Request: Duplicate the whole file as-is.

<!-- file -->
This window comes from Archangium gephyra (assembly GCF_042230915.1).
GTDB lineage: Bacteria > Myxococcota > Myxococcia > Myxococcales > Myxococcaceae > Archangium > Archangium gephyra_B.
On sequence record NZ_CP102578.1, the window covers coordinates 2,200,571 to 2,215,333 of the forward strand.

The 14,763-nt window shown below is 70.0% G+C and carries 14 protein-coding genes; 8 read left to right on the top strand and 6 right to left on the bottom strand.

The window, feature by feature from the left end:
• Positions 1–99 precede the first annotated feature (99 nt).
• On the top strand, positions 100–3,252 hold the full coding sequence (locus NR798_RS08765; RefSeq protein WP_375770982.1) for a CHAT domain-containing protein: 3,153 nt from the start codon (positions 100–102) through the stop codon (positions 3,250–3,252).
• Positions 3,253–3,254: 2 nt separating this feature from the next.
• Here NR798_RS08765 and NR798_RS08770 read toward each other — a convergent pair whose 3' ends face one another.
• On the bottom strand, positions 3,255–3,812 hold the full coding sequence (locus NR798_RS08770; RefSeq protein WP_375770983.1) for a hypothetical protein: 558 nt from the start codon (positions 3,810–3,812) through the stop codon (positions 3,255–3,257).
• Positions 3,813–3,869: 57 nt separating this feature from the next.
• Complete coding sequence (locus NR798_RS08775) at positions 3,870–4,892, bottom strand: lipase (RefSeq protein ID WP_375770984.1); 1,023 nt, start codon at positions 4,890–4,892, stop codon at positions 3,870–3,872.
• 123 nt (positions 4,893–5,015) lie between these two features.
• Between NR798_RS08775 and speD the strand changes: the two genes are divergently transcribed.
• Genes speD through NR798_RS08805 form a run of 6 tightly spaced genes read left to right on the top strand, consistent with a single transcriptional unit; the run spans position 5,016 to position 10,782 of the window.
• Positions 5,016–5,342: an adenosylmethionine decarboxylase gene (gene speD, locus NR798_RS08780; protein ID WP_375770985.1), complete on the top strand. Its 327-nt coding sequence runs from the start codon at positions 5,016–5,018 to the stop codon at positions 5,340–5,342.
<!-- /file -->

This window comes from Archangium gephyra (assembly GCF_042230915.1).
GTDB lineage: Bacteria > Myxococcota > Myxococcia > Myxococcales > Myxococcaceae > Archangium > Archangium gephyra_B.
On sequence record NZ_CP102578.1, the window covers coordinates 2,200,571 to 2,215,333 of the forward strand.

The 14,763-nt window shown below is 70.0% G+C and carries 14 protein-coding genes; 8 read left to right on the top strand and 6 right to left on the bottom strand.

The window, feature by feature from the left end:
• Positions 1–99 precede the first annotated feature (99 nt).
• On the top strand, positions 100–3,252 hold the full coding sequence (locus NR798_RS08765; RefSeq protein WP_375770982.1) for a CHAT domain-containing protein: 3,153 nt from the start codon (positions 100–102) through the stop codon (positions 3,250–3,252).
• Positions 3,253–3,254: 2 nt separating this feature from the next.
• Here NR798_RS08765 and NR798_RS08770 read toward each other — a convergent pair whose 3' ends face one another.
• On the bottom strand, positions 3,255–3,812 hold the full coding sequence (locus NR798_RS08770; RefSeq protein WP_375770983.1) for a hypothetical protein: 558 nt from the start codon (positions 3,810–3,812) through the stop codon (positions 3,255–3,257).
• Positions 3,813–3,869: 57 nt separating this feature from the next.
• Complete coding sequence (locus NR798_RS08775) at positions 3,870–4,892, bottom strand: lipase (RefSeq protein ID WP_375770984.1); 1,023 nt, start codon at positions 4,890–4,892, stop codon at positions 3,870–3,872.
• 123 nt (positions 4,893–5,015) lie between these two features.
• Between NR798_RS08775 and speD the strand changes: the two genes are divergently transcribed.
• Genes speD through NR798_RS08805 form a run of 6 tightly spaced genes read left to right on the top strand, consistent with a single transcriptional unit; the run spans position 5,016 to position 10,782 of the window.
• Positions 5,016–5,342: an adenosylmethionine decarboxylase gene (gene speD, locus NR798_RS08780; protein ID WP_375770985.1), complete on the top strand. Its 327-nt coding sequence runs from the start codon at positions 5,016–5,018 to the stop codon at positions 5,340–5,342.